This technology guide originally appeared on NotebookReview.com.
For most people, computers work because they just do. In this reader-friendly guide, a NotebookReview.com contributor breaks down the technology that makes up the most important device -- the laptop -- in the majority of workers' lives. Find out just how a laptop works in this guide.
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I suspect the way most people look at their computers is the way I look at my car: confused and silently hoping that each day it will just work without any problems. The technology that goes into computers has progressed at a breakneck pace that until recently has only showed signs of slowing down; that said, the "slowdown" is roughly equivalent from reducing your speed from about 125 miles per hour to about ... we'll say 105.
Mercifully, if anything stays the same, it's the way computers are built. If you pop open the case on a desktop computer, there's an amalgam of wires, circuit boards, fans, and all kinds of crazy stuff that will likely just confuse people. But the logic and design that goes into this labyrinth of technology has actually gone relatively unchanged over the past decade. Of course, your laptop, on the other hand, won't do you the luxury of having all these interchangeable parts. In many ways a laptop can actually be MORE complex than a desktop.
Case in point: if my video card in my desktop goes on the fritz and decides it doesn't want to draw pretty pictures anymore, I can just pull it out and replace it with a new one. Not only that, but I have a wide variety (probably too wide) of cards I can put in a desktop, from $20 to even as far as $2,000 for workstation-class hardware. How did I know the video card itself went bad? I plugged my monitor into another computer and it worked just fine.
But what if your laptop stops giving a picture? It could be the cable that connects to the screen inside the shell. It could be the logic in the screen itself. It could be the graphics processor, the processor normally mounted to a removable video card in a desktop but soldered into place inside the laptop.
This long introduction boils down to a single point: laptops are complex. Even for the seasoned technology enthusiast they can be tricky; for the neophyte and the average user, they can be downright mind boggling. And that's where this guide comes in.
How it works: Prologue
Over the next several weeks, I'm going to break down a single part of your laptop and explain what it does. This isn't going to be about recommendations, this is going to be about knowledge and understanding, dispensing information in such a way that eventually, you won't even need recommendations. You won't need someone to tell you "get this, this is good." You'll be able to know what you need and why.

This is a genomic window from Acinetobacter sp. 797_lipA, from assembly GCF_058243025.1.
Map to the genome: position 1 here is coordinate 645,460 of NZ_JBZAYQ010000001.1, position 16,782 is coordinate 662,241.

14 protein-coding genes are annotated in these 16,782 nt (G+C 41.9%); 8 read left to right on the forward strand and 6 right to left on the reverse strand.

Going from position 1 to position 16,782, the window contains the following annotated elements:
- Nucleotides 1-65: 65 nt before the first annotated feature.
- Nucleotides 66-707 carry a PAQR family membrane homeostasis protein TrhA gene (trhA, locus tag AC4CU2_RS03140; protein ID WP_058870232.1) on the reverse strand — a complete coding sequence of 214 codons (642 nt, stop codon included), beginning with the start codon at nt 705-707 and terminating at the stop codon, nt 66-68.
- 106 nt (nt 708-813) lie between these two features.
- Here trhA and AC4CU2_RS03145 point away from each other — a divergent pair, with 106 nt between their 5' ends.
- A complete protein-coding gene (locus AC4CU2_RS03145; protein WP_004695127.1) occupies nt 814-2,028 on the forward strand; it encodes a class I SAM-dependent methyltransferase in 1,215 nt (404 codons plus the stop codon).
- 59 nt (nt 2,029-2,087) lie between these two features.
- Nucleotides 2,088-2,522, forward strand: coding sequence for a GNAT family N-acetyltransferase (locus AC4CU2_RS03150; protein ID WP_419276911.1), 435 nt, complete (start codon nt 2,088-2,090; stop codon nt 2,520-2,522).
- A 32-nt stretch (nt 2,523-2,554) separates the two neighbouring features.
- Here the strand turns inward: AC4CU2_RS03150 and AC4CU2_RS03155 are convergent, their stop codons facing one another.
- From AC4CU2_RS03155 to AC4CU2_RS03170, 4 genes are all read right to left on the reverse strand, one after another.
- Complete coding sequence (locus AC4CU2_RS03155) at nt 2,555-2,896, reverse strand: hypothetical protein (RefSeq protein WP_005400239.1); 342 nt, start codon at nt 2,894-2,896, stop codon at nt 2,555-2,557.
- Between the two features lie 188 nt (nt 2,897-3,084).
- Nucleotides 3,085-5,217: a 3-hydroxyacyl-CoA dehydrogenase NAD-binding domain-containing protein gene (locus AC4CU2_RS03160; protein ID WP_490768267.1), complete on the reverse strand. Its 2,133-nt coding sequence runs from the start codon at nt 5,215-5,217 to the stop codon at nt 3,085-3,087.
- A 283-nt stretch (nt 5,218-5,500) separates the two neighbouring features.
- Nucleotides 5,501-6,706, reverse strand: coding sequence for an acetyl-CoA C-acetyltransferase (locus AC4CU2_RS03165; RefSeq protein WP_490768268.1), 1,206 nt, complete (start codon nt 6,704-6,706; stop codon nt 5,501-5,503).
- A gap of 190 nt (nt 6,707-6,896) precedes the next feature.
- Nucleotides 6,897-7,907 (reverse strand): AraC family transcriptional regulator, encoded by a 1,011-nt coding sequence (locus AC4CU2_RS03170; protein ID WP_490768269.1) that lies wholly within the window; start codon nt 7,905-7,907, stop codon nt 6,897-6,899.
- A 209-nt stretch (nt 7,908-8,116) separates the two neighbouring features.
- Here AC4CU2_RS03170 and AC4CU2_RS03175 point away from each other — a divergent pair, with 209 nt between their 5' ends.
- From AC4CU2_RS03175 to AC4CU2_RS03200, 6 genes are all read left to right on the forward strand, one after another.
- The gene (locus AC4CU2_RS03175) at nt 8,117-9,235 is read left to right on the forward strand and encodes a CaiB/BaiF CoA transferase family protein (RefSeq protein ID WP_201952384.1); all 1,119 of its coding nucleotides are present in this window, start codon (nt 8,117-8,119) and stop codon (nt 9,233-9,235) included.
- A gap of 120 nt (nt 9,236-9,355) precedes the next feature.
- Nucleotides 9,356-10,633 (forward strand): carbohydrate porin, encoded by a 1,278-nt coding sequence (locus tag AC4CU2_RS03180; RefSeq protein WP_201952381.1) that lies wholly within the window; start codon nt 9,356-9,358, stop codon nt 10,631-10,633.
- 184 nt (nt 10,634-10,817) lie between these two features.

This week I'll be covering the basic information you'll need to understand the stuff I'm talking about. Don't worry, it's not a huge deal, and there isn't going to be a test later.
There's one very important term and two units of measure that are vital to explaining any of these things to you.
Units of measure: Hertz (Hz)
The dictionary definition of hertz is a measure of frequency.
You will probably never hear anyone refer to a computer as operating at hertz; the lowest you'll ever hear is megahertz (MHz, 1 MHz is equal to 1,000,000 Hz), and over the past few years you've also heard gigahertz (GHz, 1 GHz is equal to 1,000 MHz). I'll basically be starting at megahertz.
While megahertz may superficially be used to calculate "speed," it's best analogy would be revolutions per minute in a car. Basically, depending on the gear your car is in, 3,000 rpms may result in more or less work getting done. There are a lot of factors that go into just how much work actually gets done: who made the engine, what type of engine it is, etc. Processors are basically the same way. An AMD processor and an Intel processor both running at 900 MHz will do different amounts of work even though their frequencies are the same.
You will also hear megahertz used interchangeably with gigahertz (GHz); again, 1 GHz is equivalent to 1,000 MHz, so if your processor runs at 2.2 GHz, it's running at 2,200 MHz.